# Ma 404: Probability & Statistics I

Elementary combinatorial analysis, independence and dependence, distribution functions, moment-generating functions, random variables, central limit theorem, elementary point and interval estimation, and hypothesis testing. Required calculator: TI 89 or Nspire CAS. Prerequisite(s): Ma 202, Ma 299. 3 Credits.

### Fall 2022 Course Information

- Instructor: Melissa Gardenghi
- Course Syllabus

#### Computational Resources

Accessing R: see my faculty page

Calculator Resources

Connectivity Software: TI-89 or TI-Nspire

Stats: ANOVA for TI-89, ANOVA for Excel

#### Interesting Problems

Exam P Problems - K.Ostaszewski, YouTube

#### Daily Expectations for Effective/Efficient Study

You may study any way you wish; however, there are certain approaches that just work better and allow you to avoid massive test studying sessions.

- Before considering any homework problems, take 5-10 minutes to add the ideas from today’s lecture to your “map” of the content. Don’t use paragraphs or even complete sentences. Do NOT just copy words from the lecture or book. Rewrite the ideas in your own (maybe awkward) words. Relate current ideas to previous.
- Take 10-20 minutes and consider all the theory discussed that day. Answer the following questions:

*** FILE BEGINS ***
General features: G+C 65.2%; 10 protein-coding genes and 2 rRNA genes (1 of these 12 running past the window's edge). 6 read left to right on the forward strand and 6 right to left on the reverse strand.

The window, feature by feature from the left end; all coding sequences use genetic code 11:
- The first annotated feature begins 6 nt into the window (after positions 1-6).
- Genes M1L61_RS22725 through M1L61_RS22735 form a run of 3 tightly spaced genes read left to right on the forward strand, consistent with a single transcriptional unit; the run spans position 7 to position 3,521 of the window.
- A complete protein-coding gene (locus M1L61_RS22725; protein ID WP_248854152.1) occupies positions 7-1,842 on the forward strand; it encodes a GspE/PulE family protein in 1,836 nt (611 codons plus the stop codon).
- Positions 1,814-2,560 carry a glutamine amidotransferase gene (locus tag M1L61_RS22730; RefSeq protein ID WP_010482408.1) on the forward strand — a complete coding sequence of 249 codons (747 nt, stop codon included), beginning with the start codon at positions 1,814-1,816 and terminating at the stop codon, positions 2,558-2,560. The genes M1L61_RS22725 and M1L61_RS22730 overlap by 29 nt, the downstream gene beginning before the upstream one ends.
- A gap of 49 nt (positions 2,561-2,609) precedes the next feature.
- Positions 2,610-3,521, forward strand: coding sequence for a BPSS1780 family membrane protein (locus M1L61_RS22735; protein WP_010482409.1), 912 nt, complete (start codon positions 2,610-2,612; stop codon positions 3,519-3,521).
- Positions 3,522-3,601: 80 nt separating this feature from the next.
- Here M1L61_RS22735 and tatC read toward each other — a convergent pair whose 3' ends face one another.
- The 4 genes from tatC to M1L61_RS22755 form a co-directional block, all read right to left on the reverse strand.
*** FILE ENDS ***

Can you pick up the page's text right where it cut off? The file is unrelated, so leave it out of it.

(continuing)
- How will you learn this theory without resorting to memorization (this will NOT work)
- What general tools were used (that might be reused again)?
- How can I tell when I should use this “general” tool?

- As you consider the recommended homework, answer the following questions:
- Where does this problem fit into my “map”?
- What technique/process did I use to solve this problem?
- What about the problem made me use that technique? Aka how will I recognize this question on the test when it looks different?
- Can I explain in a step-by-step format how to solve all problems of that form (in my own words, no “math” language, just “English”)? Add these instructions to a study sheet.

- Prior to the next class period, take 5 minutes to look over whatever we are covering next.
- Identify the big idea of that section (and maybe take note of any new vocab that we’ll see).
- Try and anticipate how this idea will fit into the new material.

- Each week dedicate 30-60 minutes to reviewing the following:
- The theory covered that week (and previously).
- The processes you developed to solve the problems discussed that week (and previously).

- Take notes that are not destined for the landfill. What do you need to write down so that your future (forgetful/confused) self will immediately understand what you are currently understand?

#### Data Analysis Project

This project give students the opportunity to develop the following professional competencies:

Intro to R Assignment (not collected for a grade, an aide for learning how to run statistical analysis in R)

Benefits Data (can be used to learn to use R)

Big Picture - Statistical Analysis

**Resources for Writing/Communicating Data**